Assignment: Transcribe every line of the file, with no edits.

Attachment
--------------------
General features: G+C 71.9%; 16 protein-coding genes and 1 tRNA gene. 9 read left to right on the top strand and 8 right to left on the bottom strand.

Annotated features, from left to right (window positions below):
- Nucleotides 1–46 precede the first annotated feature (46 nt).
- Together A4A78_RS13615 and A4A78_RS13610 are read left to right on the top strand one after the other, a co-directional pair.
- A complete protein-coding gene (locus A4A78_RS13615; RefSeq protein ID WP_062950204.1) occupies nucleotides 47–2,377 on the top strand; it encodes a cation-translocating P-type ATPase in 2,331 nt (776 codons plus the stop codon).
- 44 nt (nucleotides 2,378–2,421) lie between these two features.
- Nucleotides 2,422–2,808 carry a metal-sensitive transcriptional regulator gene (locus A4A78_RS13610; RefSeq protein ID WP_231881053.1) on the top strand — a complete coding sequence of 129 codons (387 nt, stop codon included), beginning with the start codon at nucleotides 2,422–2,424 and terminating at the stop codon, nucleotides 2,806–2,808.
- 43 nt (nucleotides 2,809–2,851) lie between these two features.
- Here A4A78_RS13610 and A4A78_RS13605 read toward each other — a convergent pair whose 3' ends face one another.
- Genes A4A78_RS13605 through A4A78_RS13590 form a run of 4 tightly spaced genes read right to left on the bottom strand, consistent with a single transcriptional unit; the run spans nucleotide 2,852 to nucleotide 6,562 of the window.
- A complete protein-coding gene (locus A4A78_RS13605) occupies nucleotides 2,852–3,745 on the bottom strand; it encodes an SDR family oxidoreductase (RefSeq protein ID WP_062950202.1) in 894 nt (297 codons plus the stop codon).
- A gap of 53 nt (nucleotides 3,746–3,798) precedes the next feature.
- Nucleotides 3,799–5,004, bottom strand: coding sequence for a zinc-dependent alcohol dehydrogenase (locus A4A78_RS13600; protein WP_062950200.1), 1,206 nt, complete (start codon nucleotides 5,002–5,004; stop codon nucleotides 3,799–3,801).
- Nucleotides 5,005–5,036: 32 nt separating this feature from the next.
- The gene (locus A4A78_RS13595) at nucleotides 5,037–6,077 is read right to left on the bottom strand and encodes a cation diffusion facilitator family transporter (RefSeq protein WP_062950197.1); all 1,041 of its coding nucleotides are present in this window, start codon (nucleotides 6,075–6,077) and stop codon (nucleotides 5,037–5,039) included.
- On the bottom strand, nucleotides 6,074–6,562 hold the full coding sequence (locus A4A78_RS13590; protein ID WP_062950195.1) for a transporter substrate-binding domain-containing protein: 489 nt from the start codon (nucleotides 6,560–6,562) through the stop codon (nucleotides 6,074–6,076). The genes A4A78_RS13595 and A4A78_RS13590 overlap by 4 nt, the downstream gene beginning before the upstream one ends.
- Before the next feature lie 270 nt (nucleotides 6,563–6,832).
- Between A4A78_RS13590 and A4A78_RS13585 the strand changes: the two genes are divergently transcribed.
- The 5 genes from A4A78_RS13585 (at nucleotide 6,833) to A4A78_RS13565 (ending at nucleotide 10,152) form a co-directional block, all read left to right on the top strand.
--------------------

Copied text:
General features: G+C 71.9%; 16 protein-coding genes and 1 tRNA gene. 9 read left to right on the top strand and 8 right to left on the bottom strand.

Annotated features, from left to right (window positions below):
- Nucleotides 1–46 precede the first annotated feature (46 nt).
- Together A4A78_RS13615 and A4A78_RS13610 are read left to right on the top strand one after the other, a co-directional pair.
- A complete protein-coding gene (locus A4A78_RS13615; RefSeq protein ID WP_062950204.1) occupies nucleotides 47–2,377 on the top strand; it encodes a cation-translocating P-type ATPase in 2,331 nt (776 codons plus the stop codon).
- 44 nt (nucleotides 2,378–2,421) lie between these two features.
- Nucleotides 2,422–2,808 carry a metal-sensitive transcriptional regulator gene (locus A4A78_RS13610; RefSeq protein ID WP_231881053.1) on the top strand — a complete coding sequence of 129 codons (387 nt, stop codon included), beginning with the start codon at nucleotides 2,422–2,424 and terminating at the stop codon, nucleotides 2,806–2,808.
- 43 nt (nucleotides 2,809–2,851) lie between these two features.
- Here A4A78_RS13610 and A4A78_RS13605 read toward each other — a convergent pair whose 3' ends face one another.
- Genes A4A78_RS13605 through A4A78_RS13590 form a run of 4 tightly spaced genes read right to left on the bottom strand, consistent with a single transcriptional unit; the run spans nucleotide 2,852 to nucleotide 6,562 of the window.
- A complete protein-coding gene (locus A4A78_RS13605) occupies nucleotides 2,852–3,745 on the bottom strand; it encodes an SDR family oxidoreductase (RefSeq protein ID WP_062950202.1) in 894 nt (297 codons plus the stop codon).
- A gap of 53 nt (nucleotides 3,746–3,798) precedes the next feature.
- Nucleotides 3,799–5,004, bottom strand: coding sequence for a zinc-dependent alcohol dehydrogenase (locus A4A78_RS13600; protein WP_062950200.1), 1,206 nt, complete (start codon nucleotides 5,002–5,004; stop codon nucleotides 3,799–3,801).
- Nucleotides 5,005–5,036: 32 nt separating this feature from the next.
- The gene (locus A4A78_RS13595) at nucleotides 5,037–6,077 is read right to left on the bottom strand and encodes a cation diffusion facilitator family transporter (RefSeq protein WP_062950197.1); all 1,041 of its coding nucleotides are present in this window, start codon (nucleotides 6,075–6,077) and stop codon (nucleotides 5,037–5,039) included.
- On the bottom strand, nucleotides 6,074–6,562 hold the full coding sequence (locus A4A78_RS13590; protein ID WP_062950195.1) for a transporter substrate-binding domain-containing protein: 489 nt from the start codon (nucleotides 6,560–6,562) through the stop codon (nucleotides 6,074–6,076). The genes A4A78_RS13595 and A4A78_RS13590 overlap by 4 nt, the downstream gene beginning before the upstream one ends.
- Before the next feature lie 270 nt (nucleotides 6,563–6,832).
- Between A4A78_RS13590 and A4A78_RS13585 the strand changes: the two genes are divergently transcribed.
- The 5 genes from A4A78_RS13585 (at nucleotide 6,833) to A4A78_RS13565 (ending at nucleotide 10,152) form a co-directional block, all read left to right on the top strand.